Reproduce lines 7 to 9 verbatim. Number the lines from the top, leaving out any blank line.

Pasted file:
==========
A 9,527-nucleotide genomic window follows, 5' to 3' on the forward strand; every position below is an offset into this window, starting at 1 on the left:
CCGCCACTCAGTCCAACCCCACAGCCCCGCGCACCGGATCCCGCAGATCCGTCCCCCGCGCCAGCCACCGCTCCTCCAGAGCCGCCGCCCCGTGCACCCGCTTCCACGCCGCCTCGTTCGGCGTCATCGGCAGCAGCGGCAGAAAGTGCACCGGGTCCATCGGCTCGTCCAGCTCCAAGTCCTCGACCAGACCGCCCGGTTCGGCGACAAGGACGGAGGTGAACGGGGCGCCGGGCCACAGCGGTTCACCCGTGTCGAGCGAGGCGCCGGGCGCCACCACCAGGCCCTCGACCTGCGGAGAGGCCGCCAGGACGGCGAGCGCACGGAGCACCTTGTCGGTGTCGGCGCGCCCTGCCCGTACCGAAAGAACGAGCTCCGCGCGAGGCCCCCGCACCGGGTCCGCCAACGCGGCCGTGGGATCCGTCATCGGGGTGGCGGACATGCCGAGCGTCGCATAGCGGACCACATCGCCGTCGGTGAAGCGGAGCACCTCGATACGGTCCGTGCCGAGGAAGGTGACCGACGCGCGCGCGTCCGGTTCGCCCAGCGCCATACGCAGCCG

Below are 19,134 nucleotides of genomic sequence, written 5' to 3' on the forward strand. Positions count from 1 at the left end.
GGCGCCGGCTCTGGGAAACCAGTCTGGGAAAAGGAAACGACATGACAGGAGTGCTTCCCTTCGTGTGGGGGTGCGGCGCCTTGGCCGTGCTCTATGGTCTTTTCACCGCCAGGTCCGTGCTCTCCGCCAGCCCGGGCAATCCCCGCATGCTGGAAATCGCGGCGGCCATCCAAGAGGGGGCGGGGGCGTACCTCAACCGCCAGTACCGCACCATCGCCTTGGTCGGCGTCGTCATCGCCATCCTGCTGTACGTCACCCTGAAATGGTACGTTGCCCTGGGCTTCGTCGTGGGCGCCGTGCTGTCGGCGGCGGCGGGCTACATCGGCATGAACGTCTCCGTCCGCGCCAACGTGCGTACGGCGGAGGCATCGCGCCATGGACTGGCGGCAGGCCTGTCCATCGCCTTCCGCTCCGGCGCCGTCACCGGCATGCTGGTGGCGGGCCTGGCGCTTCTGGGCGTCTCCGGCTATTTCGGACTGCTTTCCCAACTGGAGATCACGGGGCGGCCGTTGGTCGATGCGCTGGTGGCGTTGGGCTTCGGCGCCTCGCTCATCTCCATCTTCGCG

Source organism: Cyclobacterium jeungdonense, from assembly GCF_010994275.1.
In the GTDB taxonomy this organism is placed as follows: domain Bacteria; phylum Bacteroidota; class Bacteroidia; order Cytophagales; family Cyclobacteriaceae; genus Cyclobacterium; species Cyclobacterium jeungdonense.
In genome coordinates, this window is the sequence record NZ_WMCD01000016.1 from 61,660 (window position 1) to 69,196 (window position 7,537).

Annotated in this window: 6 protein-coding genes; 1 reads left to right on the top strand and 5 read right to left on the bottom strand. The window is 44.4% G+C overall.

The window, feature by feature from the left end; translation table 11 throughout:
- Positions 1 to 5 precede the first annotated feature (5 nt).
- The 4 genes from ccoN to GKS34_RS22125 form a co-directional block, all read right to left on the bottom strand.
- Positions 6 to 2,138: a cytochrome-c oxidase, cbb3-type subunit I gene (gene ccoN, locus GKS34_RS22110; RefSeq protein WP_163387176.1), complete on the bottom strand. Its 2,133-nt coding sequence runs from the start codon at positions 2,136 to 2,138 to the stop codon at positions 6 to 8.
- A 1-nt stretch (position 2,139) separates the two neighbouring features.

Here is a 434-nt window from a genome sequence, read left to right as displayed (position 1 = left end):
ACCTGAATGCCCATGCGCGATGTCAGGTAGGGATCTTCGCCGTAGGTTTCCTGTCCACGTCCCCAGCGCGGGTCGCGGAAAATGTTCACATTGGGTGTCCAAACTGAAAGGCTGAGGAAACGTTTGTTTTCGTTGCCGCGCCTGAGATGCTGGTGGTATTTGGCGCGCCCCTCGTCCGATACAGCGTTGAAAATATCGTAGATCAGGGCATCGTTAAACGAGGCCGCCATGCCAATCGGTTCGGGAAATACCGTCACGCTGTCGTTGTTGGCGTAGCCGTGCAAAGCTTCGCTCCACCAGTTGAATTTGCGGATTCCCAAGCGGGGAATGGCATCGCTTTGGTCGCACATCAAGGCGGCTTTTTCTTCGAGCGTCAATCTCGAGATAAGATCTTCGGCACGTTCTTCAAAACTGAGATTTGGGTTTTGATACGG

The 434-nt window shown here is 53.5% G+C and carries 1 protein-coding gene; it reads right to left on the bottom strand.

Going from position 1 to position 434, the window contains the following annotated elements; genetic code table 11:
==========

In genome coordinates, this window is the sequence record NZ_WMCD01000016.1 from 61,660 (window position 1) to 69,196 (window position 7,537).

Annotated in this window: 6 protein-coding genes; 1 reads left to right on the top strand and 5 read right to left on the bottom strand. The window is 44.4% G+C overall.

The window, feature by feature from the left end; translation table 11 throughout: